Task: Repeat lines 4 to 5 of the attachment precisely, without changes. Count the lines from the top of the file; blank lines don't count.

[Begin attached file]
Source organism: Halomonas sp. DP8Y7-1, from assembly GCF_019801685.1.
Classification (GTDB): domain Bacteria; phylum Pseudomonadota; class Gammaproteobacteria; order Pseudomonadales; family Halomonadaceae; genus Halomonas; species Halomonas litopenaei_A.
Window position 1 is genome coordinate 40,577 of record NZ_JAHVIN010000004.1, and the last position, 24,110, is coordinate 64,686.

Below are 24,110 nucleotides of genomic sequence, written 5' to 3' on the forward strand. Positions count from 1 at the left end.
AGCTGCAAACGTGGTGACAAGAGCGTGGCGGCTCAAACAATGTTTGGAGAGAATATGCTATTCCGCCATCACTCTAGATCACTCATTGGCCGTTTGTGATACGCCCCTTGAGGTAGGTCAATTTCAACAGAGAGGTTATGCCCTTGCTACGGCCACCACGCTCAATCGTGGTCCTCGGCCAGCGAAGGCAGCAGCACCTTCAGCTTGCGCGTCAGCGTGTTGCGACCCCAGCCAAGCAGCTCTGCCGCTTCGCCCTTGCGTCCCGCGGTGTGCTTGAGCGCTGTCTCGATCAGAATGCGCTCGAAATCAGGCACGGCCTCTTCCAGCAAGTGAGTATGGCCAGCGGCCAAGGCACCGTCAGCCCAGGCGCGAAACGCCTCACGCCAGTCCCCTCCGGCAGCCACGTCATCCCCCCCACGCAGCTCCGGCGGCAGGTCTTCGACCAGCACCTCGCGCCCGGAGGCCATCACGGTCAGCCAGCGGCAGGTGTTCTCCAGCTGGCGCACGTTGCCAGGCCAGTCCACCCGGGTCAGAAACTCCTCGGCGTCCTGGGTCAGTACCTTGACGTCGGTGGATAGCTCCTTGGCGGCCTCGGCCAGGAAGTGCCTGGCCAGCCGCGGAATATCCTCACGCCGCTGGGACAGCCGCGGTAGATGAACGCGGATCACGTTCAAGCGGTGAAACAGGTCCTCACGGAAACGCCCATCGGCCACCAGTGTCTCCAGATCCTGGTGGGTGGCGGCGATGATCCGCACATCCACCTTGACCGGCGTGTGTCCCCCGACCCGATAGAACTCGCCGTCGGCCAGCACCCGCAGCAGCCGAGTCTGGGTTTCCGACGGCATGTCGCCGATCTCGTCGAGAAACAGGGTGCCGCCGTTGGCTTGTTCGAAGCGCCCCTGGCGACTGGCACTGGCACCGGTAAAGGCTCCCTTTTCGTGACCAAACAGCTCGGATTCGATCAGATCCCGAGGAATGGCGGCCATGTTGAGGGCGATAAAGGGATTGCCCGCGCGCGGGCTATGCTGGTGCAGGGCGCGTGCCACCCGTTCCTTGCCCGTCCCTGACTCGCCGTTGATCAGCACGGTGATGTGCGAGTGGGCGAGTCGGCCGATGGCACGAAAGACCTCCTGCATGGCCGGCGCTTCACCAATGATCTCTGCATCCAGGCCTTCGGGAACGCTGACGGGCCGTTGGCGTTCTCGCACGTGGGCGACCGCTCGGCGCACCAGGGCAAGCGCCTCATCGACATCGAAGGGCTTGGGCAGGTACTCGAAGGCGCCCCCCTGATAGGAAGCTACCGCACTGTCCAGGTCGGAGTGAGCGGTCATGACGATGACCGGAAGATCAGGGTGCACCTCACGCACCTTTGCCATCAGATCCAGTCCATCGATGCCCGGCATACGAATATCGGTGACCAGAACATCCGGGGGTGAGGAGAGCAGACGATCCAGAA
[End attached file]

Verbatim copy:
Below are 24,110 nucleotides of genomic sequence, written 5' to 3' on the forward strand. Positions count from 1 at the left end.
AGCTGCAAACGTGGTGACAAGAGCGTGGCGGCTCAAACAATGTTTGGAGAGAATATGCTATTCCGCCATCACTCTAGATCACTCATTGGCCGTTTGTGATACGCCCCTTGAGGTAGGTCAATTTCAACAGAGAGGTTATGCCCTTGCTACGGCCACCACGCTCAATCGTGGTCCTCGGCCAGCGAAGGCAGCAGCACCTTCAGCTTGCGCGTCAGCGTGTTGCGACCCCAGCCAAGCAGCTCTGCCGCTTCGCCCTTGCGTCCCGCGGTGTGCTTGAGCGCTGTCTCGATCAGAATGCGCTCGAAATCAGGCACGGCCTCTTCCAGCAAGTGAGTATGGCCAGCGGCCAAGGCACCGTCAGCCCAGGCGCGAAACGCCTCACGCCAGTCCCCTCCGGCAGCCACGTCATCCCCCCCACGCAGCTCCGGCGGCAGGTCTTCGACCAGCACCTCGCGCCCGGAGGCCATCACGGTCAGCCAGCGGCAGGTGTTCTCCAGCTGGCGCACGTTGCCAGGCCAGTCCACCCGGGTCAGAAACTCCTCGGCGTCCTGGGTCAGTACCTTGACGTCGGTGGATAGCTCCTTGGCGGCCTCGGCCAGGAAGTGCCTGGCCAGCCGCGGAATATCCTCACGCCGCTGGGACAGCCGCGGTAGATGAACGCGGATCACGTTCAAGCGGTGAAACAGGTCCTCACGGAAACGCCCATCGGCCACCAGTGTCTCCAGATCCTGGTGGGTGGCGGCGATGATCCGCACATCCACCTTGACCGGCGTGTGTCCCCCGACCCGATAGAACTCGCCGTCGGCCAGCACCCGCAGCAGCCGAGTCTGGGTTTCCGACGGCATGTCGCCGATCTCGTCGAGAAACAGGGTGCCGCCGTTGGCTTGTTCGAAGCGCCCCTGGCGACTGGCACTGGCACCGGTAAAGGCTCCCTTTTCGTGACCAAACAGCTCGGATTCGATCAGATCCCGAGGAATGGCGGCCATGTTGAGGGCGATAAAGGGATTGCCCGCGCGCGGGCTATGCTGGTGCAGGGCGCGTGCCACCCGTTCCTTGCCCGTCCCTGACTCGCCGTTGATCAGCACGGTGATGTGCGAGTGGGCGAGTCGGCCGATGGCACGAAAGACCTCCTGCATGGCCGGCGCTTCACCAATGATCTCTGCATCCAGGCCTTCGGGAACGCTGACGGGCCGTTGGCGTTCTCGCACGTGGGCGACCGCTCGGCGCACCAGGGCAAGCGCCTCATCGACATCGAAGGGCTTGGGCAGGTACTCGAAGGCGCCCCCCTGATAGGAAGCTACCGCACTGTCCAGGTCGGAGTGAGCGGTCATGACGATGACCGGAAGATCAGGGTGCACCTCACGCACCTTTGCCATCAGATCCAGTCCATCGATGCCCGGCATACGAATATCGGTGACCAGAACATCCGGGGGTGAGGAGAGCAGACGATCCAGAA